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Ananta Group to invest at MEZ to produce value added items

Ananta Group started their glorious journey in 1991 by late prominent industrialist Humayun Zahir. From 1993, Mrs. Qamrun Nahar Zahir took the guardianship of the company, since Sharif Zahir (elder son of Humayun Zahir) joined the family business in 2000 and took over the leadership in 2006 as Managing Director.

Sharif-Zahir Managing Director, Ananta Group
Figure: Sharif Zahir, Managing Director of Ananta Group.

Sharif Zahir finished his graduation from the University of Texas at Austin in 1999. When he started they had 1500 people for making jeans. From there, they focused on building the organization. And today they have almost 26,000 people working across 8 factories. Ananta Group also diversified the product portfolio by making jeans, suits, sweaters, and lingerie. Recently Textile Today Team met with Sharif Zahir where he opened up many things like his vision, thoughts and his personal life.

Textile Today: How will you differentiate Ananta Group from others?

Sharif Zahir: Here the difference is how we have differentiated ourselves from others. I’ve studied abroad and come back as it was our family business. Also, my younger brother Asif Zahir completed his graduation from Stanford University in Computer Science & Engineering and joined in 2008 as Director and some others who’ve studied abroad and worked abroad joined the company as well. Even though it’s a traditional industry but we thought the opportunities were there to differentiate the company.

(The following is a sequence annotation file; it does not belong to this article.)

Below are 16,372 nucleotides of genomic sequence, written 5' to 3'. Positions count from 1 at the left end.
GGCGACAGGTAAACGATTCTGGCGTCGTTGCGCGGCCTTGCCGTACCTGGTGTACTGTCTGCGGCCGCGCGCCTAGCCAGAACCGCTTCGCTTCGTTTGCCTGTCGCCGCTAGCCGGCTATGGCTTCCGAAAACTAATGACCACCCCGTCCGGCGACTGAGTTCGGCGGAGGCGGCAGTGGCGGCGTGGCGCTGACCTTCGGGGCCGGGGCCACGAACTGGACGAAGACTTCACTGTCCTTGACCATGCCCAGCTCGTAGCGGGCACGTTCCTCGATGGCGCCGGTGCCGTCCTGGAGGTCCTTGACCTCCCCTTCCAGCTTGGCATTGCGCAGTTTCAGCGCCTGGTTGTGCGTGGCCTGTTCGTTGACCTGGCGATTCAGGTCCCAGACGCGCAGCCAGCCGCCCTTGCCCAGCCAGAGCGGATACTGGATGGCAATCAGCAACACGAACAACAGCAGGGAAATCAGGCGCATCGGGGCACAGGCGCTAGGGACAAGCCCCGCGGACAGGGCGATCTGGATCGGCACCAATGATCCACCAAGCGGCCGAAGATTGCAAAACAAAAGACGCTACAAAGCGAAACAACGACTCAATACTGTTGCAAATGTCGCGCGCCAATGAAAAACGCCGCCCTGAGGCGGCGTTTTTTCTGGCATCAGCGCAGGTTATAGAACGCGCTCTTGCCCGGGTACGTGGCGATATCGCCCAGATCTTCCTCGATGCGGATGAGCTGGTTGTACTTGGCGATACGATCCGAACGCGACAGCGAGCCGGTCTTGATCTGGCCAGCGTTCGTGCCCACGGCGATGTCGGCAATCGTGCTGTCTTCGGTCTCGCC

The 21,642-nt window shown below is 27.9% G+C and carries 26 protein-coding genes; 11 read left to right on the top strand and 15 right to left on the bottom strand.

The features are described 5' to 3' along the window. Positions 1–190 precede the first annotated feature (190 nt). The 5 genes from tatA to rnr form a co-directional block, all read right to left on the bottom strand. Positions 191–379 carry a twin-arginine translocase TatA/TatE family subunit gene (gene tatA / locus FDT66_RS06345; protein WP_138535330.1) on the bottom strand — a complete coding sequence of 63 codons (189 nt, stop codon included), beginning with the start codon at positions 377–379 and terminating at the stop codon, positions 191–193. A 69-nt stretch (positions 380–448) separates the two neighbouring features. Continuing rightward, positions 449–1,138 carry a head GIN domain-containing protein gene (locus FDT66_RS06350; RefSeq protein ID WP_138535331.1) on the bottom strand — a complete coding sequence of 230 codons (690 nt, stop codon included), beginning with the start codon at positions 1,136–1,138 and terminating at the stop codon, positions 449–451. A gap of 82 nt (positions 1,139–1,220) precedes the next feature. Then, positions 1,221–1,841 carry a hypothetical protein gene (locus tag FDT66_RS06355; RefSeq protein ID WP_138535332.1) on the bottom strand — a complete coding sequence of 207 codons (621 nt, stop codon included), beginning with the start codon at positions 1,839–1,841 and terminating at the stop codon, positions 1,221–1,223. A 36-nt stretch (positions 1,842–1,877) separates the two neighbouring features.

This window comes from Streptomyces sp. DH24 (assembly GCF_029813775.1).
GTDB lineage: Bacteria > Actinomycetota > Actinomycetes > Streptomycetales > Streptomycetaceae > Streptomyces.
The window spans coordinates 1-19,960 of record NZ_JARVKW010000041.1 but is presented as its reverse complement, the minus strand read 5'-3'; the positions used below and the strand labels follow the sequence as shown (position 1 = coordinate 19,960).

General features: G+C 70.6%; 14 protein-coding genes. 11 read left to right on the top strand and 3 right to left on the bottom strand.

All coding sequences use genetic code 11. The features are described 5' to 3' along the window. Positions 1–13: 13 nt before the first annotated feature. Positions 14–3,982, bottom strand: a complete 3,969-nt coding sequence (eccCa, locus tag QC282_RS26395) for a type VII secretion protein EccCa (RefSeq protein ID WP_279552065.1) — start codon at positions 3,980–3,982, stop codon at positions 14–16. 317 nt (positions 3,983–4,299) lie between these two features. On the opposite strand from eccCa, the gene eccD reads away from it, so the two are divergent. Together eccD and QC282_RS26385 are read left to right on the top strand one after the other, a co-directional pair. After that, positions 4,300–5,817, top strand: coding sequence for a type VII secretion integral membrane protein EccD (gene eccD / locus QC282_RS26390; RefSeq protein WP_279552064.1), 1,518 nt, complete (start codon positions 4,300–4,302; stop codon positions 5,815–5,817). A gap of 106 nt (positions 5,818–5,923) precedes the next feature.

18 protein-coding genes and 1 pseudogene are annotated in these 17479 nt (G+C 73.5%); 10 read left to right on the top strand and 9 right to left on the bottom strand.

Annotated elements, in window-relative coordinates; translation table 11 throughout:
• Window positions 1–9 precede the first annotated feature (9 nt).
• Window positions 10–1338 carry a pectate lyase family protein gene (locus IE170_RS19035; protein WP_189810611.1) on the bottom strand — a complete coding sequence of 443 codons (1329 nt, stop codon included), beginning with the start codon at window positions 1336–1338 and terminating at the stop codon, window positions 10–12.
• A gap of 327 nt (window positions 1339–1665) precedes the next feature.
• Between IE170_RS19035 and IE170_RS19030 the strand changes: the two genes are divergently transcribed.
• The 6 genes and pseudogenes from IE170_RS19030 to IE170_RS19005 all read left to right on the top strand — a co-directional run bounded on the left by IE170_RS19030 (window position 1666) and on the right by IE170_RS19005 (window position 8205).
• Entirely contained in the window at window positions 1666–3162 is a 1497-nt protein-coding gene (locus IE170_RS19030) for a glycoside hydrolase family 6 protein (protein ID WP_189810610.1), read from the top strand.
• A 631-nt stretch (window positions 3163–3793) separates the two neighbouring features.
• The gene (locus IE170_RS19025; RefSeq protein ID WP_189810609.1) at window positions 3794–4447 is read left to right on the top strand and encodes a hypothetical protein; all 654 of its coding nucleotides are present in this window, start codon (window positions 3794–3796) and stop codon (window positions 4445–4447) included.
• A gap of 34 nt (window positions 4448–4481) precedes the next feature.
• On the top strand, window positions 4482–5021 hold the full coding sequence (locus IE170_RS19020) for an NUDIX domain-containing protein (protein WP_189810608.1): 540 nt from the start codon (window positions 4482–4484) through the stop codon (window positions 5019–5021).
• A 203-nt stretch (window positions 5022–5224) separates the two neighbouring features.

Also Read: Ananta Group to set up 6 new factories in MEZ producing fabric and yarn

This company is run by professional management. And we’ve set up a structure where we’ve proper accountability and transparency of the company.

We are also different from other companies as we always invest in human capital transformation.

Textile Today: Please share us from which vision did you join here?

Sharif Zahir: As I said that untapped opportunities brought me here and this is also my family business. Usually, the trend for people studying in the US is to join a multinational company and stay there. But I have seen that Bangladesh is a developing country and has a lot of opportunities. Country’s average growth rate is more than 7%. Right now with the investment in infrastructure and proper outlook, I think Bangladesh, as well as companies, have a long way to go. So, for anyone who wants to work hard, I think Bangladesh is the right place and that is why I have come back.

Textile Today: What is your future plan as a Managing Director keeping in mind the current challenges of the textile and garment industry?

Sharif Zahir: We have taken some investors, a Swedish hedge farm has invested in 2009-10. Then IFC was also a small shareholder. We have grown by 25 to 30% for the last five years. We have set the platform to grow this as a much bigger company. Unlike other garment manufacturers, we are a more structured company now.

We have invested in ERP so that this company can go even further. We have a target of achieving US$ 1 billion export by 2022 and we are on it. And to make it happen we are continuously investing in people and organization.

Our philosophy is to give the best service to the retailers at the moment. Which means we want to diversify the product portfolio even more.

One major problem of Bangladesh textile and garment sectors problem is that from the ’80s till present we are concentrating on bottom products. But if go to a retail you will see that there are so many other different products. Now we need to get into other products. Which means we can do other value-added products like suits and dresses.

In the future, we can see that the textile industry is shrinking. So, the retailers and manufacturers getting more and more dependent on each other. Which will in future lead to the increase in manufacturing services, like we have already started giving design support and we are sourcing our own products. In the future, we will have our own warehousing, where we will pick up information from the stores and we will fit the cutting room. Once this integration is done then the dependency on manufacturers will increase significantly.